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Russian Pilots: Defect, and Ukraine Will Pay You $1 Million

  • Ukraine’s main defense contractor is offering up to $1 million to Russian pilots willing to defect.
  • The offer, made by state-owned Ukroboronprom, is probably backed by the Ukrainian government.
  • Historically, governments—including the U.S.— have offered bounties to foreign fighters, but the record is mixed.

    Ukraine’s largest defense contractor has put up big bounties for Russian aircraft, payable to the pilots that fly them. Ukroboronprom, a state company based in Kyiv, has promised to pay up to $1 million in U.S. dollars for fighter jets and $500,000 for helicopters. In the past, various governments have tried to use the allure of fast cash to bait pilots to switch sides during a conflict—a tempting offer for pilots who don’t make much money, and may not agree with their government’s policies. But that history is dotted with mixed results.

    Earlier this month, Ukroboronprom’s CEO Yuri Gusev made the offer on Facebook, asking that users share the post far and wide. Since then, the post has disappeared, but it’s unclear why; Ukroboronprom’s offer still stands in a March 8 statement on its website. There, the company says it will pay $1 million for “every combat-capable stolen or trophy” aircraft of the Russian Aerospace Forces, and $500,000 for “every combat helicopter.”

    Further, the statement notes that Russian pilots must “surrender to Ukrainian authorities along with the military hardware.” Recognizing that a Russian pilot who delivers their aircraft to enemy hands may have a rough time re-assimilating into the private sector, Gusev said in his original Facebook post that Ukroboronprom will “guarantee the issuance of citizenship of a free country to Russian pilots ready to participate in the program!” The free country is implied to be Ukraine. The citizenship offer is notably absent from the post on Ukroboronprom’s website.

    Ukraine is doing this for a few reasons. For one, Ukroboronprom is suggesting to the entire world that Russian pilots might already be dissatisfied with the war and vulnerable to such an offer. This might not be far from the truth: Ukraine’s air defense network is still operational, and according to the Oryx blog—a defense website run by two military analysts—Ukrainian forces have destroyed at least 24 aircraft, from fighters to attack helicopters. Russian pilots might also have the ethics of the war, and Russia’s collapsing economy, on their minds.

    Contrails from a dogfight between Ukrainian and Russian aircraft over the Kyiv region, February 26, 2022.

    SOPA ImagesGetty Images

    Second, in the event that such an aircraft is delivered to Ukrainian forces, the country recovers a valuable asset that could be pressed into Ukrainian service (both Russia and Ukraine were once a part of the Soviet Union, and their equipment is similar). An advanced fighter like the Sukhoi Su-35 “Flanker-E” or the Su-34 “Fullback” strike jet could even be sold to the West for technical analysis. During the Cold War, the U.S. Air Force and Central Intelligence Agency collected foreign planes under a program called Constant Peg, paying off governments to hand over fighter jets, and then testing them at Area 51 with American pilots. The program is still ongoing: in 2017, an Air Force pilot was killed while flying a Su-27 “Flanker” in the Nevada desert.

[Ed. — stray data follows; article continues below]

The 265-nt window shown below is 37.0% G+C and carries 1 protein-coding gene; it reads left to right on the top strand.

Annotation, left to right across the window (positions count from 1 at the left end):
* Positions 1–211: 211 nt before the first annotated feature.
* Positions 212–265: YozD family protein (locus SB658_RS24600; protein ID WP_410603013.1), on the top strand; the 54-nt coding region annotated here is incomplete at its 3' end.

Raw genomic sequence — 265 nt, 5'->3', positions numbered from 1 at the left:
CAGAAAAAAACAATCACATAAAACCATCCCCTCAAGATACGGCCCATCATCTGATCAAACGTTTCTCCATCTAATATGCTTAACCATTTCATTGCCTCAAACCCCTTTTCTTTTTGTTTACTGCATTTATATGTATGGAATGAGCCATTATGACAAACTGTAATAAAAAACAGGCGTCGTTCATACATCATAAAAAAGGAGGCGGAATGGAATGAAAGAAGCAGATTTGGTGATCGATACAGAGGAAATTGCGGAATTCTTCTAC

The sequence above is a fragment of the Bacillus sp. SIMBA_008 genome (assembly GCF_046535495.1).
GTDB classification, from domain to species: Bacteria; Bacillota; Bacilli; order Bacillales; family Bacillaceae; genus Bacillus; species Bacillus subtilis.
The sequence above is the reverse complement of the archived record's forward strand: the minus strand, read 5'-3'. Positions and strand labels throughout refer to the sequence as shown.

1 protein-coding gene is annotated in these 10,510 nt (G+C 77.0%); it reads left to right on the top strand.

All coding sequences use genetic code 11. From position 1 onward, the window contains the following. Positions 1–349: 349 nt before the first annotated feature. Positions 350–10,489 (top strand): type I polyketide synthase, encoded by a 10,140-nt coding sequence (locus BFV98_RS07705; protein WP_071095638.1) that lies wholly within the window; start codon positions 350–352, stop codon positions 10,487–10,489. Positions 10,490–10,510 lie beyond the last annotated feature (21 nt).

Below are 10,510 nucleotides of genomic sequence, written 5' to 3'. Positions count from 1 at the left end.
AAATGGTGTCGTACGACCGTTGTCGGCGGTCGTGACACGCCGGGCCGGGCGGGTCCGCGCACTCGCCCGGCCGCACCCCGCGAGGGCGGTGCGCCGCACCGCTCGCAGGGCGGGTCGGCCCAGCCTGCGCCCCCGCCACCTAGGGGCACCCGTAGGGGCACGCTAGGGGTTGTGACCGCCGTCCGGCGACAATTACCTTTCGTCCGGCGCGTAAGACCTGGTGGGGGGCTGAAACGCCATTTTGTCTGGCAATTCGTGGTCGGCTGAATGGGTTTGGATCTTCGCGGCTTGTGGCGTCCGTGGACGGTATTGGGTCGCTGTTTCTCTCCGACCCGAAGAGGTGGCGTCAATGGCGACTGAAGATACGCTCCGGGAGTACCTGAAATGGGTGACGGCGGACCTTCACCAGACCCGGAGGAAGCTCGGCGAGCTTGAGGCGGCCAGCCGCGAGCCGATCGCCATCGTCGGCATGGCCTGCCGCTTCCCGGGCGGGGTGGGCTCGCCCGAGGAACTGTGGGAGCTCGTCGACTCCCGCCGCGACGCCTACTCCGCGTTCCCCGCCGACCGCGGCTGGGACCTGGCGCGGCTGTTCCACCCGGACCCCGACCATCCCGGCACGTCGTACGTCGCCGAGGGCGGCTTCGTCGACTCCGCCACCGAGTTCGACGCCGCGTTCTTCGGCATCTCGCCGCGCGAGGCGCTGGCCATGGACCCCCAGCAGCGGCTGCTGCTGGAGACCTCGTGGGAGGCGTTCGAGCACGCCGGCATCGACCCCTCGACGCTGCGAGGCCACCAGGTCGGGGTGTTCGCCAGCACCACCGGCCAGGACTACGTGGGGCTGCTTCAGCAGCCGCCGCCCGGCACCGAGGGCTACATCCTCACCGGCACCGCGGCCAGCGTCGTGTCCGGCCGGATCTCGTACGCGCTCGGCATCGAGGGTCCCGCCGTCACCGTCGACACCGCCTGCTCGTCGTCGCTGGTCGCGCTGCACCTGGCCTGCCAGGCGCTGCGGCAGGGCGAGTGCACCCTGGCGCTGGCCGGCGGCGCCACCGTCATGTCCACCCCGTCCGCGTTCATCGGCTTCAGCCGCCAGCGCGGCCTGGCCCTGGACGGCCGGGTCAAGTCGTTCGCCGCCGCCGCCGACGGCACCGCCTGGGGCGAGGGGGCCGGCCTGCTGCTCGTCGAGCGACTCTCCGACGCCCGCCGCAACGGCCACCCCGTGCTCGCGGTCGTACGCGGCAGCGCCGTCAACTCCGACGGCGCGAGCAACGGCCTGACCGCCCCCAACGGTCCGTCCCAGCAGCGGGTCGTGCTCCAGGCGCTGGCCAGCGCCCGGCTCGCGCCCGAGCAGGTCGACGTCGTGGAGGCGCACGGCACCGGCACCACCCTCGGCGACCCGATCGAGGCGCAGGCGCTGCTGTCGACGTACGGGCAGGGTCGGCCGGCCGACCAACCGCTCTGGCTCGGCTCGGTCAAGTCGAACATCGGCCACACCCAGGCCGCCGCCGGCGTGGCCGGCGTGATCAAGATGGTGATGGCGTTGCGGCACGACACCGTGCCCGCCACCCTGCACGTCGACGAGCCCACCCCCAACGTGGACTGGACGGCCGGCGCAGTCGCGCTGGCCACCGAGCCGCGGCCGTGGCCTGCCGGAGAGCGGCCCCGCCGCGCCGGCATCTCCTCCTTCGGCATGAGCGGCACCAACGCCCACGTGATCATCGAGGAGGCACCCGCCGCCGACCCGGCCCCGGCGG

The offer is tantamount to psychological warfare. It makes Russia’s Aerospace Forces look discontented to the entire world, and can amplify suspicion among its ranks.

    su30sm

    A fighter with two pilots, such as this Su-30SM, would need both pilots to agree to defect.

    PAUL GYPTEAUGetty Images

    Most Russian pilots probably can’t afford to defect, as much as they might want to. Families of defecting pilots could lose their breadwinner and any contact with the pilot for the duration of the conflict. They could also face persecution at the hands of a vengeful and increasingly totalitarian government. A defecting pilot could never go home again, which is why Ukraine may be including citizenship in the offer.

    Historically, a number of countries have offered bounties to pilots who defect with their planes. During the Korean War, the U.S. military ran “Operation Moolah,” an attempt to seize the Soviet Union’s top-of-the-line fighter, the MiG-15, by persuading a North Korean pilot to defect for $100,000. One pilot, No Kum Sok, defected without knowing about the prize—but he got it anyway. In 1966, Iraqi Air Force Captain Munir Redfa defected to Israel with his MiG-21 fighter, though he did so with some coercion by Israeli intelligence. Redfar collected a cool $1 million.

    mig15

    The MiG-15 flown by defector No Kum Sok, Okinawa, 1953.

    Museum of Flight FoundationGetty Images

    Countries can even get into bounty-paying feuds. Since its separation from mainland China in 1949, Taiwan has paid out several bounties of $800,000 in gold to defecting People’s Republic of China pilots. The last time such an incident took place was in the late 1980s. China counter-offered $2 million to Taiwanese pilots, but the only pilot to defect was given just $370,000.

    In 1981, defecting Chinese pilot Fan Yuan Yen told his Taiwanese handlers that “life on the mainland is too miserable. I cannot stand it any longer.” As Moscow’s war grinds to a halt, Putin orders the bombing of civilian targets, and the Russian economy tanks, Russian military pilots might soon share that sentiment.

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